Mobility plan for young scientists was established in year 1 of the project. Overall, SYBIL facilitated 16 research visits between the SYBIL centres (UNEW/ UNIVAQ/ UNIMAN/ CERTUS/ EVCYT/ UNIPV/ UKK/ UKE/ UA/ POLYGENE/ ALACRIS/ CHARITE; 3 in year 2, 6 in year 3, 6 in year 4 and 1 in year 5), all of which resulted in knowledge transfer and were disseminated at national and international meetings. Several of these led to collaborative publications as well, and gave the junior researchers an experience of different research environment as well a highly valuable and transferrable skillset to apply in their future careers. Moreover, a ‘Systems Biology Hub’ was established on the password protected portal (CERTUS) in order to provide training in systems biology and to help junior research retain ‘ownership’ of their data and collective sense of belonging to the project. Junior ownership of data was further reinforced by actively promoting junior oral and poster presentations at national and international meetings (ALL PARTNERS), resulting in the total of 65 junior oral presentations (50% of all SYBIL oral presentations) and 38 junior posters in the 5 years of the project.

Training programmes for scientific and regulatory personnel were developed at year 1 and were updated throughout the project (ALL PARTNERS). Overall, SYBIL staff presented at and participated in 22 national and international workshops, some of which were open to the wider skeletal community and deposited on publically available websites. SYBIL also organised workshops for the junior researchers in the wider skeletal community, as satellite workshops at several international meetings (European Calcified Tissues Society ECTS meetings in 2016 and 2017 and Matrix Biology Europe MBE conference in 2014). Our junior researchers also participated in SYBIL annual meetings where they presented their data and forged new collaborations. Moreover, all the standard operating procedures (SOPs) from the SYBIL laboratories were deposited on SYBIL website to provide training and gold standards for the wider skeletal community.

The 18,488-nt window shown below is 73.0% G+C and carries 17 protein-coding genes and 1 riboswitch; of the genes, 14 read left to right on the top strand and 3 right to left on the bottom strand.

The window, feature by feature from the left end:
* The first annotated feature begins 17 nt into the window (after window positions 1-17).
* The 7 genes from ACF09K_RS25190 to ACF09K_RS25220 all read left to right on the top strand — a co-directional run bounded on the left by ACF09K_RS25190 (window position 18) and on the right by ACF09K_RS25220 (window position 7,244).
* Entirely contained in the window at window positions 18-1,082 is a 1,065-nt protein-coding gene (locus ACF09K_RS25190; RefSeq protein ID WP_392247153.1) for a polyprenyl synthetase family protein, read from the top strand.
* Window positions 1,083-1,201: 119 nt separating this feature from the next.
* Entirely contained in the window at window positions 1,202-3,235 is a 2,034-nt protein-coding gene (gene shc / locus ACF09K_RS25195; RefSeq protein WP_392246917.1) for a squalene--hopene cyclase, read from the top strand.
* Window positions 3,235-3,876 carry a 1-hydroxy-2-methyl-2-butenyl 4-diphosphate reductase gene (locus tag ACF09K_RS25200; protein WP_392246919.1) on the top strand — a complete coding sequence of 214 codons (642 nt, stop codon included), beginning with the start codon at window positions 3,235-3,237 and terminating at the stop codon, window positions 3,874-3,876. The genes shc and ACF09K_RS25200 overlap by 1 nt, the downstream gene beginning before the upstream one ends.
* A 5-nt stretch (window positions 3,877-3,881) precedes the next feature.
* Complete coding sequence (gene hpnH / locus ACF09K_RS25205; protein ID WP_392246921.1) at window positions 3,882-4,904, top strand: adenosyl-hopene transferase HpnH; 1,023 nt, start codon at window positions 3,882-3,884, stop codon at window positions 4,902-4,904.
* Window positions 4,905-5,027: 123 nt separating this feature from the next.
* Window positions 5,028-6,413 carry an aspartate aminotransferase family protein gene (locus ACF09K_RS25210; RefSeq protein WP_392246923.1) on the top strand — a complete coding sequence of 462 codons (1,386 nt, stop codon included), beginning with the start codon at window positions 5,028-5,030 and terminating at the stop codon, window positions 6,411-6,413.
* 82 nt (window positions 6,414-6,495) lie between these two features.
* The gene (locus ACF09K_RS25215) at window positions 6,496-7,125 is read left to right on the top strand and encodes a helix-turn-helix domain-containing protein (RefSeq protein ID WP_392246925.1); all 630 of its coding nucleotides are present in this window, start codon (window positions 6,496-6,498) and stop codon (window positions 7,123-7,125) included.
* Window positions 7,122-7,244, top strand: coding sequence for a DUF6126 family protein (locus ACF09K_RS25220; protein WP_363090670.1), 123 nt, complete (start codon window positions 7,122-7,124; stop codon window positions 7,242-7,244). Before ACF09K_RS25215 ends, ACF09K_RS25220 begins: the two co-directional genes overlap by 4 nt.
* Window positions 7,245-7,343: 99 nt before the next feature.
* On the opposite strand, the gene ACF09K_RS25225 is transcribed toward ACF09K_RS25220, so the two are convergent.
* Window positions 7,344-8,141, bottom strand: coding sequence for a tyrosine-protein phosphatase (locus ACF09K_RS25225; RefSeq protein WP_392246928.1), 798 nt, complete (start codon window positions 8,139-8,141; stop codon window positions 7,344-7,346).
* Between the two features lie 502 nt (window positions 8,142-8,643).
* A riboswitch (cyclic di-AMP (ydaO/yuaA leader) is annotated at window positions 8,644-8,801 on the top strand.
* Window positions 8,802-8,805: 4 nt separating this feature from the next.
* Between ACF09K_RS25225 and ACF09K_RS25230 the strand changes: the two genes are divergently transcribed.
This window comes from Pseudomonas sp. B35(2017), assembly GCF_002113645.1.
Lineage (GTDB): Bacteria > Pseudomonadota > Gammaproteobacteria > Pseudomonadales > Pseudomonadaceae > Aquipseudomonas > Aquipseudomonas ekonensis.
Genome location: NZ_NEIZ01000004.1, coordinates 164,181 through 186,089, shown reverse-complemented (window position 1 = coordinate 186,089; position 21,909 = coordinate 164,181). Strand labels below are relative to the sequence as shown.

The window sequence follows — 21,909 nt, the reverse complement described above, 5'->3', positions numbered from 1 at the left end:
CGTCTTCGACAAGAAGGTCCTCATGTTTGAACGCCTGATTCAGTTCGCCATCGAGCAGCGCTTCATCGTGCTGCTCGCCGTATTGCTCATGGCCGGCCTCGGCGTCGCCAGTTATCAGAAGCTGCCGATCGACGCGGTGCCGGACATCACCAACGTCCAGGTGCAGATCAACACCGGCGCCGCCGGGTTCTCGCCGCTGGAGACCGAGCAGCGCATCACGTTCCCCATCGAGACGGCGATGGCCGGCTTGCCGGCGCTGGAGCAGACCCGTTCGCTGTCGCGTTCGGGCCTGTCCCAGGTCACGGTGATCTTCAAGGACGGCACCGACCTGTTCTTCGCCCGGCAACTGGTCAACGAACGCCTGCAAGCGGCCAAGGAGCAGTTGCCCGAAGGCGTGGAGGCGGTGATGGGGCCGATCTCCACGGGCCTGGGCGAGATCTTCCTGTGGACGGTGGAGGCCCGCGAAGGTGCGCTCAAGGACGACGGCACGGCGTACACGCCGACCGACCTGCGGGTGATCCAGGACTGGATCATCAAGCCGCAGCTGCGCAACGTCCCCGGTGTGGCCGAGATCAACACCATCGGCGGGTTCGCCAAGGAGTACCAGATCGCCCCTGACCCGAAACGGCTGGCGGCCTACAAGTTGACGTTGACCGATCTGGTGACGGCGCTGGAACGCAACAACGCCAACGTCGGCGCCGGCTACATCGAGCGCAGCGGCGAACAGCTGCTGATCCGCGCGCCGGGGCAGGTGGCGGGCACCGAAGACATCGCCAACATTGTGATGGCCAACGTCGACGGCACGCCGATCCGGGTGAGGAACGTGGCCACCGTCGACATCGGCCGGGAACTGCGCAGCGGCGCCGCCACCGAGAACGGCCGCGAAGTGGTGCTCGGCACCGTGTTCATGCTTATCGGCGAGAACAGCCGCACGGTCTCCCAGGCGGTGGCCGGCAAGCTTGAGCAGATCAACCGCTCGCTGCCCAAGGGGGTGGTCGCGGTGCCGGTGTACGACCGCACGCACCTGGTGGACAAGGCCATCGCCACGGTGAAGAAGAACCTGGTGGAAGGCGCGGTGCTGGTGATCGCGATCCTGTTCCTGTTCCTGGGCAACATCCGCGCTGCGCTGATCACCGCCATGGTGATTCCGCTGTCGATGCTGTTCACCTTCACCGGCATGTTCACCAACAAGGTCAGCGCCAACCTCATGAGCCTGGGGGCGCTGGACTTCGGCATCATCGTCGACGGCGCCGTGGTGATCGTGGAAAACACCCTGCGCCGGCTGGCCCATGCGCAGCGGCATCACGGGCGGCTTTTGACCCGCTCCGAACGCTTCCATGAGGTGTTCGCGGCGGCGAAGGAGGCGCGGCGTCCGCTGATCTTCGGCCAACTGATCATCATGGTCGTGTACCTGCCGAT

We have implemented a communication infrastructure for the project in year 1 (CERTUS). The internal collaborative SYBIL portal was maintained by CERTUS throughout the project and served as a platform for exchange of information and large data sets for the “Systems Biology” applications. CERTUS have also developed several data analysis pipelines in collaboration with UNIMAN and made those available in the portal, further facilitating data comparisons and collaborations within the consortium. Moreover, a collaborative social media-like portal was set up for the duration of the project to enable junior communication and exchange of protocol and ideas.

SYBIL exploitation and commercialisation plans were discussed in year 3 and developed in following years. A plan to share the animal and cell models was drafted and implemented through the collaborative SYBIL portal, which will remain live past the project. Moreover, PhenomeExpress (http://phenome.manchester.ac.uk/) Systems Biology software was developed in collaboration between CERTUS and SYBIL and has been used for comparative analysis of SYBIL large datasets, thus initiating new collaborations. It is also freely available to the wider scientific community. Commercialisation hurdles have been overcome and SYBIL project led to two patents (UNEW and UNIVAQ) and six patent applications (UNIVAQ). SYBIL also resulted in one current (MCDS Therapy https://mcds-therapy.eu; UNIMAN/ UNEW) and one planned (UNIVAQ) clinical trial, R&D results for commercial exploitation (GATC), and general advancement of knowledge (ALL PARTNERS)

WP10: WP10 has been dedicated to the administrative, scientific and financial management of the consortium as well as coordination of communication and reporting.